I know I seem to be the only one commenting here, but I wanted to point you to an essay I just wrote, which is in part a criticism of the CUT deal and the rationale cited here by those mainstream environmental groups who support it. It's also in part an answer to critics who wonder why people like me work on this issue when there are so many other "more serious issues." Both answers I see in the same root philosophical inconsistency.

In any event, for those with time to read through my passionate verbosity, check it out:

Why buffalo and why not the CUT deal? Against utilitarianism

Jim Macdonald
The Magic of Yellowstone
Yellowstone Newspaper
Jim's Eclectic World

I love the bison and want them protected but this is the most ridiculous waste of taxpayers money ever. $2.8 million to save only 25 bison !! Do these people expect the bison to stand inside Yellowstone and starve to death ? Is that nonsense how they have managed to survive all these years ? Rubish, they are wild animals who must migrate to find food during all seasons. They do not know political boundaries. We have killed enough innocent animals and wasted enough money.........they need an area outside of the Yellowstone and Grand Teton area where they can find food to survive the winter. And by the way, the bison are not the only wildlife that need this ! Solve the problem NOW !!!

You make it sound as if they are trying to kill all the bison. Would you rather they starved to death? Why is there not a hunting season to help keep the herd to a sustainable level? As for this notion of a "wild and free roaming bison herd," it is not the old west anymore, it is 2008 and we are not leaving. So why don't you leave the management of bison to the local people who have to deal with them everyday and deal with more important things.

There is a hunting season in Montana for buffalo, but there is no wild buffalo population in Montana. One step toward there being a viable hunting season is expanding the range of the buffalo so that they have a permanent presence in Montana. Right now, for a large licensing fee, people can line up at the border and wait for them to cross over. So, counting Nez Perce and Salish Kootenai hunts (don't ask me to get into the political complexities of that), 191 buffalo were killed along the boundary this winter; the rest of the 1601 (not counting those who died in captivity) were killed by the National Park Service and the Montana Department of Livestock. More buffalo have been killed this winter than at any time since the 19th century.

Hunters are more and more involved with the bison cause because they are beginning to realize that there really is no hunt. What's more, for years, elk - the favored target of hunters (it's not very hard to kill a buffalo when hunting - I've seen videos; the buffalo stands there, their friends often don't even move when shots are fired) - have not had to face the livestock industry's wrath over brucellosis. However, this year, in Wyoming, elk have been trapped, rounded up, and tested in similar ways. There is a lot of thinking that when hunters see that elk are next that they will come around further.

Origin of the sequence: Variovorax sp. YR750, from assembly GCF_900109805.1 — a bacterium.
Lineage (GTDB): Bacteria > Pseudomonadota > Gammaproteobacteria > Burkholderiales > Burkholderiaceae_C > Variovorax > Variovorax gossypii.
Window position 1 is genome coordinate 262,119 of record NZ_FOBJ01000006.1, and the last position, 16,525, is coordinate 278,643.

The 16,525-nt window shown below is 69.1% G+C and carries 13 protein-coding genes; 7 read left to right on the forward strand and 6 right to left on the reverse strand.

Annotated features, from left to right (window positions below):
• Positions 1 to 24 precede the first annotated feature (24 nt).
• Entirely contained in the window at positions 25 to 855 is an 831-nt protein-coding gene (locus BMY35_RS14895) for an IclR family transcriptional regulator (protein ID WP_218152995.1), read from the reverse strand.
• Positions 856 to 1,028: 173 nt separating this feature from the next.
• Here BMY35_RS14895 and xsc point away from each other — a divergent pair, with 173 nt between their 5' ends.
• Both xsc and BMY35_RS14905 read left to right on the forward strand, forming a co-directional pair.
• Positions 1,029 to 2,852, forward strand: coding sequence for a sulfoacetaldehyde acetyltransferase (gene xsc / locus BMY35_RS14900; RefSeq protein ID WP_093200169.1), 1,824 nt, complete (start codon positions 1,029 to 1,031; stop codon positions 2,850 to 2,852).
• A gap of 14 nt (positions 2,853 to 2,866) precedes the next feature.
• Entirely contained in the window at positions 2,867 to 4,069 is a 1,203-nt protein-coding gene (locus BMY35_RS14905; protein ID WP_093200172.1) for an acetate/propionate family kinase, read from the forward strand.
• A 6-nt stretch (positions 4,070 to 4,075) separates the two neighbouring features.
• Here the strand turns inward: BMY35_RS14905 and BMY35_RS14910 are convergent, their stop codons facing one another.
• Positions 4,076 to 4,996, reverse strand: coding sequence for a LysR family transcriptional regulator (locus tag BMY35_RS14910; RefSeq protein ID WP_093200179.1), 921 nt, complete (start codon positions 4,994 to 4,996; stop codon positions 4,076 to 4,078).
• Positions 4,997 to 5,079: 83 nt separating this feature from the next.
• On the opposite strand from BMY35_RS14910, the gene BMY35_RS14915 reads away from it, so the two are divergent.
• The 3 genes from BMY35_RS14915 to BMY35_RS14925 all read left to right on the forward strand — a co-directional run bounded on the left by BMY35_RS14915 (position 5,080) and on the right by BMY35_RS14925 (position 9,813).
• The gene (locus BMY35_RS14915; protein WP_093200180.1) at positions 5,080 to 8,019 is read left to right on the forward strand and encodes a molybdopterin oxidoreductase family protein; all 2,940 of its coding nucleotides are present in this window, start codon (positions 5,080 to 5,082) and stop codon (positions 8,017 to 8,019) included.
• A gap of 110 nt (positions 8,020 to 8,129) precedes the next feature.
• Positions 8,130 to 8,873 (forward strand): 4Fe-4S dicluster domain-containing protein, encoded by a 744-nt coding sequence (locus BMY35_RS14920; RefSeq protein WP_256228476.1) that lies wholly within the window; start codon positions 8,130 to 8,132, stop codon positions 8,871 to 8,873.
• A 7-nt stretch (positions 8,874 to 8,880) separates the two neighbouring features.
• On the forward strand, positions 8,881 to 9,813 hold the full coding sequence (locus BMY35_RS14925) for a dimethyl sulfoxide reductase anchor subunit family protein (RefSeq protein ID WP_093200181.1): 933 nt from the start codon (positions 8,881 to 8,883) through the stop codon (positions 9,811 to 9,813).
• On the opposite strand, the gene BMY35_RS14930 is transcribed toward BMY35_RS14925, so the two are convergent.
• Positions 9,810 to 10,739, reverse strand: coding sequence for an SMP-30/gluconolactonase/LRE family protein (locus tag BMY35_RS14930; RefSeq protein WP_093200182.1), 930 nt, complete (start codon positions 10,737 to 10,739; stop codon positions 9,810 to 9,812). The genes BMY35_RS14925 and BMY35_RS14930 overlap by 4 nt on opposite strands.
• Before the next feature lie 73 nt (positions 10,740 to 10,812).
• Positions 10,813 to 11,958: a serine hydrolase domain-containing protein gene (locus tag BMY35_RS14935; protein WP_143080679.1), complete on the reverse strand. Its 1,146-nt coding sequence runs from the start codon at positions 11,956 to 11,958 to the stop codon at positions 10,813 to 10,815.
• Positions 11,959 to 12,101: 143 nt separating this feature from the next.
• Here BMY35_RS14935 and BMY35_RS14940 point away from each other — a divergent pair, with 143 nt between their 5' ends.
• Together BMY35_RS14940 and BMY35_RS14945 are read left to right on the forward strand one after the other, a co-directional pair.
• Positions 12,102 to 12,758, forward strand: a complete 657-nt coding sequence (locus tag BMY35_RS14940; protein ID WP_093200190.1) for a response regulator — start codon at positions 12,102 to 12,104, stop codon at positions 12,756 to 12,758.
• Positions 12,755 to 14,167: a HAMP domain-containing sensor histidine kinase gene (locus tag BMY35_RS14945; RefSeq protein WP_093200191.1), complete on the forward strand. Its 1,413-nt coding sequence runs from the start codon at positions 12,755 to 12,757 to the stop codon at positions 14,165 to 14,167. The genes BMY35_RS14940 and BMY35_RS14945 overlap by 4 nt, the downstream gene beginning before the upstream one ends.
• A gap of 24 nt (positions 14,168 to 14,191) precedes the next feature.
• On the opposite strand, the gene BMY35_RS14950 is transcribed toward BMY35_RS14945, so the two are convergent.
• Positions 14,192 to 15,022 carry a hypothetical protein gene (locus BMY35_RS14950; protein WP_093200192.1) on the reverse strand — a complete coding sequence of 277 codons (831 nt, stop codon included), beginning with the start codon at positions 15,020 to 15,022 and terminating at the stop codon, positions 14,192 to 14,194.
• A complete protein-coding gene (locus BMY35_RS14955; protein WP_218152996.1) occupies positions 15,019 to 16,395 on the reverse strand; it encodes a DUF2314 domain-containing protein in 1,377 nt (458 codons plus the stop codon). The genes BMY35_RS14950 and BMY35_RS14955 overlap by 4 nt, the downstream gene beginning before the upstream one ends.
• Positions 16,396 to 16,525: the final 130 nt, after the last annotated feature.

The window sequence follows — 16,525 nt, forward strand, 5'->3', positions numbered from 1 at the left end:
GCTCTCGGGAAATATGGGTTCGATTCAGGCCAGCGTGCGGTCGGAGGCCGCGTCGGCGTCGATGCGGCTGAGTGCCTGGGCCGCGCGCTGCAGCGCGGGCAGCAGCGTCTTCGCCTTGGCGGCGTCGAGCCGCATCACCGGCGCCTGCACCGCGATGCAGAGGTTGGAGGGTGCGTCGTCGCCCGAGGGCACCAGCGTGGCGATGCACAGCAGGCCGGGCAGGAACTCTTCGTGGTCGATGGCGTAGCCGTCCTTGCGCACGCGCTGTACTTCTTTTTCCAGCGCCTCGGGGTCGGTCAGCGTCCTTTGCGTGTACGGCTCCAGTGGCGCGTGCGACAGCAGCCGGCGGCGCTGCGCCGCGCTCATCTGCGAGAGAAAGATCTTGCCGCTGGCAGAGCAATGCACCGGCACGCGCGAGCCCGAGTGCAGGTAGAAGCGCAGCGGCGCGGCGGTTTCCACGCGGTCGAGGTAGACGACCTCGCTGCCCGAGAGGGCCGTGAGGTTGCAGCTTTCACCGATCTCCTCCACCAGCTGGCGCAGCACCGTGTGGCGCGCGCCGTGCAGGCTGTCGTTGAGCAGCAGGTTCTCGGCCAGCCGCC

As for your remark about the "old west"; we are not actually removed from the rationale that killed the buffalo in the first place. While there's never any way or desire to turn back the clock, there should be a desire to change ways of making decisions that were wrong in the first place but are still applied today. Buffalo were slaughtered en masse in the 19th century to force indigenous tribes to reservations by starving them to death (think I'm being paranoid? Look at the public record, especially Phil Sheridan - they openly and outspokenly talked about it in terms of the total war strategy they applied in the Civil War). The herds were decimated in the course of 10 years, with market hunting openly encouraged by the military. Why? To encourage more farming; livestock raising (considered a lesser way of life than farming, but better than hunting and gathering, took sway in the West over time, encouraged by the same land ethics). Now, we still live in that world where people think it's proper to parcel off land for this and that purpose and deal with the consequences later. The buffalo are still caught in that process, and if we are going to stop the craziness in the future, allowing them more land to roam has to be part of the process.

And, hey, who are the local people? Kurt may be in Utah, but there are a lot of us here in Montana who are very local and very upset. In Horse Butte, west of Yellowstone, there are no cattle, but buffalo are still being killed by the Montana government. The landowners want there to be buffalo; the government won't let it happen, even though it's on a peninsula without cattle. The families there have organized at times to allow buffalo; the government fights them. It's not the "local people" who have mattered on this issue, rather a certain kind of local person - the livestock owner (somewhere else) in Montana. If you are not that kind of local person, apparently you don't matter. Do you realize how few ranches there actually are? Who are the local people? And, some of them have lived there for many generations.

Jim Macdonald
The Magic of Yellowstone
Yellowstone Newspaper
Jim's Eclectic World